Over the weekend President Obama said that small business success is a group effort. But some small business owners disagree, reminding the President that they are the ones who take the risk to launch the business, who do not get paid if something goes wrong.
In case you missed it over the weekend, President Obama said the following about entrepreneurs: “If you’ve got a business — you didn’t build that. Somebody else made that happen.”
Now I am the first to say that entrepreneurs do not build a business alone. They need help from employees, customers, investors, suppliers, family members, and the broader community.
That being said, entrepreneurs are the ones who take the risk to launch the business. They are the ones who do not get paid if money is tight. They are the ones who personally guarantee the business’s loans.
NFIB President and CEO Dan Danner nailed it today when he said, “His unfortunate remarks over the weekend show an utter lack of understanding and appreciation for the people who take a huge personal risk and work endless hours to start a business and create jobs. “I’m sure every small-business owner who took a second mortgage on their home, maxed out their credit cards or borrowed money from their own retirement savings to start their business disagrees strongly with President Obama’s claim.”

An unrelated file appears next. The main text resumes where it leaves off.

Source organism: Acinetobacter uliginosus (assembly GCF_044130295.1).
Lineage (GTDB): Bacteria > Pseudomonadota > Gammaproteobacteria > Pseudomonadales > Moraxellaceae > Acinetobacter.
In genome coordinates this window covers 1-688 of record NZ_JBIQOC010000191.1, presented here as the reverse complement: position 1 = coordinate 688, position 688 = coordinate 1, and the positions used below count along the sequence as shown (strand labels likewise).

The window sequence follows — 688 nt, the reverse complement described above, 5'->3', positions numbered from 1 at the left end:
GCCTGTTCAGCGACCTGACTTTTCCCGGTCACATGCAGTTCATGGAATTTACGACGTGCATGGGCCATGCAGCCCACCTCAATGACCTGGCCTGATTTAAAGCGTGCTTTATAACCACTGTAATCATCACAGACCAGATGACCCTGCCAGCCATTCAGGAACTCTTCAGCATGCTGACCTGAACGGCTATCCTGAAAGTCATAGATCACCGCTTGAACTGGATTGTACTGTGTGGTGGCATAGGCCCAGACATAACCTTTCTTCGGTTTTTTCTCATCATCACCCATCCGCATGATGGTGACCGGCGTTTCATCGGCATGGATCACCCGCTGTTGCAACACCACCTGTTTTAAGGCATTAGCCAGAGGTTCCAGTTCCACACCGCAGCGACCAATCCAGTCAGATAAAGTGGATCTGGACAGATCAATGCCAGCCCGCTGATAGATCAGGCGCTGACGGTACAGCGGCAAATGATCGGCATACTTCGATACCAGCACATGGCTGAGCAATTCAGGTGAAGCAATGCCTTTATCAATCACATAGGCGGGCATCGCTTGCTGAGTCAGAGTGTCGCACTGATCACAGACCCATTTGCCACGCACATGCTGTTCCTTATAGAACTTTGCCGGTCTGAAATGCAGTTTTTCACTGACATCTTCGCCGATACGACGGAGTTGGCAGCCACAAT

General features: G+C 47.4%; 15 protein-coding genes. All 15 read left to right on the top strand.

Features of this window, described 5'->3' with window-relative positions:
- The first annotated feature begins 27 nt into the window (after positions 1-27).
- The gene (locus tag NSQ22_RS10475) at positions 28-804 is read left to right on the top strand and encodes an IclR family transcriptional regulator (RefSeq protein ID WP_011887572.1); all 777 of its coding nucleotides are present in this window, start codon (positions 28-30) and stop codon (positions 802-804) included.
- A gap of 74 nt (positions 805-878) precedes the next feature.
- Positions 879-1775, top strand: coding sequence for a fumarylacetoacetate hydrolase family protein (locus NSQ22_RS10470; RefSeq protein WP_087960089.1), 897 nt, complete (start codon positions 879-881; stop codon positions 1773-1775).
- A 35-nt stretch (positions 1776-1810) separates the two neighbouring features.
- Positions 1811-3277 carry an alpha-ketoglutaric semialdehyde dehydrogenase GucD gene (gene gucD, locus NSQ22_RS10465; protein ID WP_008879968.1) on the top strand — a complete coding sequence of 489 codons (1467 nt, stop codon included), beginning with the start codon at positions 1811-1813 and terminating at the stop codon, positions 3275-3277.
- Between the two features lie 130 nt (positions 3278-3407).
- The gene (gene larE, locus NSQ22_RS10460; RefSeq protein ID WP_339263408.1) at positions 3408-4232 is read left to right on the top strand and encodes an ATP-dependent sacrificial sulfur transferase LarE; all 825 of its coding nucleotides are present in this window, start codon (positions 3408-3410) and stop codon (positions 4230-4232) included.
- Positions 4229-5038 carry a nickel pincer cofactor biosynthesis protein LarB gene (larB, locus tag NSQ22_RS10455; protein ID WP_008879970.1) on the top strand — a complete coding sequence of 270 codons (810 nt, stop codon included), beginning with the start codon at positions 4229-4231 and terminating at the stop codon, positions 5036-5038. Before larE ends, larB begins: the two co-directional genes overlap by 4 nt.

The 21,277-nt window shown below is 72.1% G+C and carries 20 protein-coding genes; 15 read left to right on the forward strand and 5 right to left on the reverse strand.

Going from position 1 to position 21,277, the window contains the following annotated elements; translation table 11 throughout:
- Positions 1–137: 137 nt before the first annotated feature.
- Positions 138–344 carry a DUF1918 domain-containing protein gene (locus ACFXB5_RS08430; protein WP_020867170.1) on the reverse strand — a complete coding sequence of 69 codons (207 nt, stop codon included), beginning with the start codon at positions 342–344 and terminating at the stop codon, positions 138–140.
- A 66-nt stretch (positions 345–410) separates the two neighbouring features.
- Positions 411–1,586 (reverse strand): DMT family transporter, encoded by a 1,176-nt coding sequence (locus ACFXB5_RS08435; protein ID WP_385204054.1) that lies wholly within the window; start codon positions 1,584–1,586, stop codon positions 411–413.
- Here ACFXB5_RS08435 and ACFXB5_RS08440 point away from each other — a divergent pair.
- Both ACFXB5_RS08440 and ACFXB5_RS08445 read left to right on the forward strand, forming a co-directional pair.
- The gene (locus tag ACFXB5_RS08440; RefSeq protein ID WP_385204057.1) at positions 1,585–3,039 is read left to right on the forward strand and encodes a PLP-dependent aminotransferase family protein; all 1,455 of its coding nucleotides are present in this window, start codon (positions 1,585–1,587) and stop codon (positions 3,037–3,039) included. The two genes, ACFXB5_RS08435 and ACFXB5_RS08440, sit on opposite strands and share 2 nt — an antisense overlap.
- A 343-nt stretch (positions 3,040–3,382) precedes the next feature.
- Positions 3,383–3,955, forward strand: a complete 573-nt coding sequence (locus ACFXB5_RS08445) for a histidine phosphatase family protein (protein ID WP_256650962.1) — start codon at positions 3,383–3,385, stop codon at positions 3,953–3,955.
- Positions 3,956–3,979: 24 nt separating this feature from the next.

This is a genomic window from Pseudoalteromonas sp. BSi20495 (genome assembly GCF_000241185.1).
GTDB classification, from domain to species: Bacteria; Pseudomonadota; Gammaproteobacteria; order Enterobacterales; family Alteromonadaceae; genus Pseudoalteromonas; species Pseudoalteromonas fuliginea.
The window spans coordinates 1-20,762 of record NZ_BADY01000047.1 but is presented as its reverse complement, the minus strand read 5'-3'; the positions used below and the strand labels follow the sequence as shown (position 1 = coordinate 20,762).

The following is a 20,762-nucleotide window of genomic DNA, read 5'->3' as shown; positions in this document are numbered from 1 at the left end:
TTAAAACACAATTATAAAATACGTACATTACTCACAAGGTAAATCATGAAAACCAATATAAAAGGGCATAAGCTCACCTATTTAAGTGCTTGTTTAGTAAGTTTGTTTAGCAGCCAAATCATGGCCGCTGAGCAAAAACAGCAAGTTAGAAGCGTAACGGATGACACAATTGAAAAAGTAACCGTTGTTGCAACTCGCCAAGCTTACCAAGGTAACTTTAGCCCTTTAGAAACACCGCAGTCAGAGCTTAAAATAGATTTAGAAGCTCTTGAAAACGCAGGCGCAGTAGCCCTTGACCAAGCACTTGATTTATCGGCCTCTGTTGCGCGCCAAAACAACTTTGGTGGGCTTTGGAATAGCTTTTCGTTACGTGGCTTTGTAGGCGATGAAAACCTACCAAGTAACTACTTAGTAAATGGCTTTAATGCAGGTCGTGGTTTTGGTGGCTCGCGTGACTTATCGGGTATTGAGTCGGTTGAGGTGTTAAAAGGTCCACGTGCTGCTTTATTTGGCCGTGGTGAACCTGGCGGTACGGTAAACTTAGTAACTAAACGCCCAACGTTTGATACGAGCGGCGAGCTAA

Entrepreneurs do not owe any of their success to what politicians do in Washington. They do not owe their good fortune to government.
It is the government that owes its successes to the entrepreneurs who built our once mighty economy through the pursuit of free enterprise.
Amy Payne at the Foundry put it this way: “The slap in the face to hard-working Americans conveyed Obama’s belief that it takes a village—a heavily subsidized village—to create that venture you’re profiting from.”